Pub-goers will have to make a quick stop at The Phene, since pubs are like a rite of passage in all London neighborhoods. You'll get to experience the classic pub fare like a good ol' pint of ale and yet more unexpected but no less "British" staples like a punnet of quail eggs. All this in an ambiance of deep wood and a magnificent balcony facing the Margaretta Terrace and you'll feel like you've been whisked away to another time.
Two more spots worth mentioning (and required to cross Chelsea off your list of London neighborhoods) is the Chelsea Farmers' Market and shopping on King's Road. While the former promises a relaxing morning of browsing through great produce, specialty oils, wines, vinegars, and cheeses as well as gardening bookstores, the latter is all about outlet shops like Zadig & Voltaire.

4. Richmond

A royal park made for a royal place, Richmond Park is an oasis in the middle of a bustling British city, and one of the most picturesque of London neighborhoods. Located within the park are the beautiful Kew Gardens, filled with countless stags, deer, and various other wildlife. No surprise, as this was the favored hunting grounds of Henry VIII himself - what is a surprise, however, is how it still flourishes today, incredibly well-maintained and frequented by visitors both local and foreign. You'll quickly realize that London neighborhoods like Richmond are rare.
Richmond is all about nature in the metropolis, so take your fill at the next stop, Ham House. Frequently favored as an ideal filming location among other London neighborhoods, the gorgeous grounds are well cultivated and dotted with decadent statues, cherry trellises, and lavender parterres. Head inside for an equally stunning interior, replete with antique furniture, rococo mirrors and historic tapestries. No matter which of the other London neighborhoods you head to after this, Richmond will stick out in your mind like a green vista.

5. Hackney

The best of the borough of Hackney is also the best of what London neighborhoods have to offer. Our guide to London neighborhoods wouldn't be complete without a customary trip to The Geffrye. As you've noticed, admission to many of the museums and galleries in these London neighborhoods are not just cheap - they're free! So take advantage of everything Hackney has to offer. While locals might complain about property prices, Hackney is actually one of the best neighborhoods in London for families - whether you're doing a short term or long-term stay.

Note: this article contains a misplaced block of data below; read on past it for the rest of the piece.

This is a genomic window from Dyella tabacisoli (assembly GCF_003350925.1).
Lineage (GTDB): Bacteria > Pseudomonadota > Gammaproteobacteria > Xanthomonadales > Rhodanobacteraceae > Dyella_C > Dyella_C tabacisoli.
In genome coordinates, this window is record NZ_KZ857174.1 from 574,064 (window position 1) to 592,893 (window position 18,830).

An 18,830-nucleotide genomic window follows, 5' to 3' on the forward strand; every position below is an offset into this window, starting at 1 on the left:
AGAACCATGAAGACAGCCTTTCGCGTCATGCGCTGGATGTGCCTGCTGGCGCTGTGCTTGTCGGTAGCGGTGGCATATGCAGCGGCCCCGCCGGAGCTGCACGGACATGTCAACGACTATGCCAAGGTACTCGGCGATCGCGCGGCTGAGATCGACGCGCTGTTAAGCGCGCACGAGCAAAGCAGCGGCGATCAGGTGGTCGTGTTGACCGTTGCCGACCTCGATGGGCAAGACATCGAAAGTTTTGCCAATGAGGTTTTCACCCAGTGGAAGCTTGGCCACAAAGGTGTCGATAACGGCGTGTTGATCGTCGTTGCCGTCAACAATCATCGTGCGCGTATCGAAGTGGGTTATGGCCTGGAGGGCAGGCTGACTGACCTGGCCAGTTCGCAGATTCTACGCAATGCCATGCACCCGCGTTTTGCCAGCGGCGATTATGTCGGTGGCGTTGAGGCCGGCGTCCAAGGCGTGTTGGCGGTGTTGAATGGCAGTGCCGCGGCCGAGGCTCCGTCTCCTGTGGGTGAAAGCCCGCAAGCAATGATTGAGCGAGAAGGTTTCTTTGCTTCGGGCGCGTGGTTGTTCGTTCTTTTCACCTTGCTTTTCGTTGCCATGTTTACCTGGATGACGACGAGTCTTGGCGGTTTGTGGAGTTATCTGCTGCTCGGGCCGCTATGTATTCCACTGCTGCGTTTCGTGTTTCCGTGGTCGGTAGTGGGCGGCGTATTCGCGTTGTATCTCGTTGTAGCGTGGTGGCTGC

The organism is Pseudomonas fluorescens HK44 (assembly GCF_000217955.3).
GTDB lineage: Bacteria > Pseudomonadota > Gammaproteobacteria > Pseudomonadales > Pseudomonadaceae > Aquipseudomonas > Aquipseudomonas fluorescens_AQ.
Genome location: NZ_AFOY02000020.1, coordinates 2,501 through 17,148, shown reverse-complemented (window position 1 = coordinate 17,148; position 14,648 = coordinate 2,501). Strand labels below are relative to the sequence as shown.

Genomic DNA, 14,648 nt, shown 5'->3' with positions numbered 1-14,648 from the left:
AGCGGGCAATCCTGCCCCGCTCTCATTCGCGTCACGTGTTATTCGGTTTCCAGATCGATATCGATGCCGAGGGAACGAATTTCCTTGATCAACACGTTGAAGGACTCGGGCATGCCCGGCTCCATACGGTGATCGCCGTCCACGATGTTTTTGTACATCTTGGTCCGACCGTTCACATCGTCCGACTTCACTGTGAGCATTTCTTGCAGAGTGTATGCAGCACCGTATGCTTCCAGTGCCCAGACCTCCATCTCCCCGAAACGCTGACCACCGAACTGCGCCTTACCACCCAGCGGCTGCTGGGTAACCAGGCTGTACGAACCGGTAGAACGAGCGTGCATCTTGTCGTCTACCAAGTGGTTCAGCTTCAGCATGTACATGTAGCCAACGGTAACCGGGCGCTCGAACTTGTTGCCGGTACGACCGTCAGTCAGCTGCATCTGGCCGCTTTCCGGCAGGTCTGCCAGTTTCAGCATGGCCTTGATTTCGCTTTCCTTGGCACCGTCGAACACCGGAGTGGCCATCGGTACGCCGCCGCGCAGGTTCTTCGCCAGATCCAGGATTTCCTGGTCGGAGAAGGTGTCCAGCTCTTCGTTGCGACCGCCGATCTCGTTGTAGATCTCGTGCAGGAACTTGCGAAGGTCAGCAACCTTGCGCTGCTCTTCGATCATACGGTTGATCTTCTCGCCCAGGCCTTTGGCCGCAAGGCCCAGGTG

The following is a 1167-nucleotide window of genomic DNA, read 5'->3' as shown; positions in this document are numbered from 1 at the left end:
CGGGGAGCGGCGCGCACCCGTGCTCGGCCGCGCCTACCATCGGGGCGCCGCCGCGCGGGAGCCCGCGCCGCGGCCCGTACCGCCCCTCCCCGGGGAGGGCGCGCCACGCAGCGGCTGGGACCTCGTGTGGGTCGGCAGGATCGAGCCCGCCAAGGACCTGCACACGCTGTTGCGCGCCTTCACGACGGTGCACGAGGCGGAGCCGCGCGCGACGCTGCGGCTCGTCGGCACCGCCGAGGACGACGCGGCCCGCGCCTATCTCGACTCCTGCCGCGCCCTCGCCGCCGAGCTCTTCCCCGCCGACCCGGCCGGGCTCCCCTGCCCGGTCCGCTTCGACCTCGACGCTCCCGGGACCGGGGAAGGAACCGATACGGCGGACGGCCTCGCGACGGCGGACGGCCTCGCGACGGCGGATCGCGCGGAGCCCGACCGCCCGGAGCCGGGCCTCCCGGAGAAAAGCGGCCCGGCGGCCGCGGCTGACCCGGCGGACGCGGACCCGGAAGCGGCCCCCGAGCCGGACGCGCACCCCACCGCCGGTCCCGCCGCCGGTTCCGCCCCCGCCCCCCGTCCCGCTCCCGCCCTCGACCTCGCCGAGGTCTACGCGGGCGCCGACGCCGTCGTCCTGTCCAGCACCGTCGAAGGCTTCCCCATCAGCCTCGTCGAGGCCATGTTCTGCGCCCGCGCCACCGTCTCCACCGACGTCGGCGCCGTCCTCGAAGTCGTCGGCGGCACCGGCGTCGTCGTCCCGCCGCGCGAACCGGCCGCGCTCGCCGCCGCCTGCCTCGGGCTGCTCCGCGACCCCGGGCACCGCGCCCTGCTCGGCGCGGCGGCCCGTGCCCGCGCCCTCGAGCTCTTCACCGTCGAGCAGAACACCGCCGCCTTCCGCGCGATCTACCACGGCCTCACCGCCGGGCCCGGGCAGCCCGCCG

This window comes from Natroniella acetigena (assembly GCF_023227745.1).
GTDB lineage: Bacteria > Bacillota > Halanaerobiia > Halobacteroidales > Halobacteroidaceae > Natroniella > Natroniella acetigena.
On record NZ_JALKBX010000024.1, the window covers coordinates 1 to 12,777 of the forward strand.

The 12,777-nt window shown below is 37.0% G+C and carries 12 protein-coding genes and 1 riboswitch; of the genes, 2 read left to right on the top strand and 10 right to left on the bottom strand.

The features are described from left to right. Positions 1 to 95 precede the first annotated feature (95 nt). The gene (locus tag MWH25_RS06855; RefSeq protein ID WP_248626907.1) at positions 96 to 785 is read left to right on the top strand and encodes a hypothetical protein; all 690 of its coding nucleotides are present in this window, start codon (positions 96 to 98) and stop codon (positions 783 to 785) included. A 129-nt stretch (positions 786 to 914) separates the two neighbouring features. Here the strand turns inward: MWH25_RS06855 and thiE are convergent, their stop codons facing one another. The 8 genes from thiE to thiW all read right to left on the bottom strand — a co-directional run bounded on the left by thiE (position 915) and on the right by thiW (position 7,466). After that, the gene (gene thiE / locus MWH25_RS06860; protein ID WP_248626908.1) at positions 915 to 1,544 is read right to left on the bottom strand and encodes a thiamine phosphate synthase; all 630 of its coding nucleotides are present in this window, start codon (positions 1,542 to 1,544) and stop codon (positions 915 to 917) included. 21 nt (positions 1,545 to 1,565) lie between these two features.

While the borough of Hackney is properly gentrified and so filled with trendy youth (secretly called "hipsters"), this ambiance actually makes for some pretty eclectic offerings. Like coffee! Try Long White Cloud, where fresh food is not just handmade on the premises, it's made of fair trade and organic ingredients. This sort of dedication to locally-sourced food is one of the best things about London neighborhoods. 
Next up is the weird and wacky world of Dream Bags Jaguar Shoes, where the owners kept the original name just to mess with you. While the spot used to be an importer of old handbags and shoes, today you'll find an assortment of hand-made, stone-baked pizzas, fancy cocktails, long, wooden community benches, black leather sofas, and possibly spirits behind the counter. 
The Broadway Market and the Broadway Bookshop are two places you simply cannot miss if you want to experience the spirit of London neighborhoods. Yes, Chelsea and Bloomsbury may be lined with quaint old Victorian-style row-houses in beautiful finishes with charming streetlamps, but Broadway Market is where east Londoners go for a bit of fashion and food. Every Saturday, the market sets up shop against a backdrop of funky cafés, pubs, and indie music shops. Food is the main star here but the vibe is relaxed, boasting quality over all else, and variety and diversity in its selection.

6. Walthamstow

History, culture, hustle and bustle: "The Village", as it's also known, is one of the well-connected and diverse examples of London neighborhoods. It links perfectly to King’s Cross on the Victoria Line and there is an overground rail to Liverpool Street. Besides this, the Queen's Park is the homey and fun local watering hole where travelers and locals alike can stop and have a friendly pint - or more! There are plenty of local events like farmers' markets and beautiful green spaces like Lloyds Park and the rugged, 2,400 hectare Epping Forest kissing its border. With its affordable housing, great transit and multiple primary schools, Stow is one of the best neighborhoods in London for families that still manages to maintain its London flair.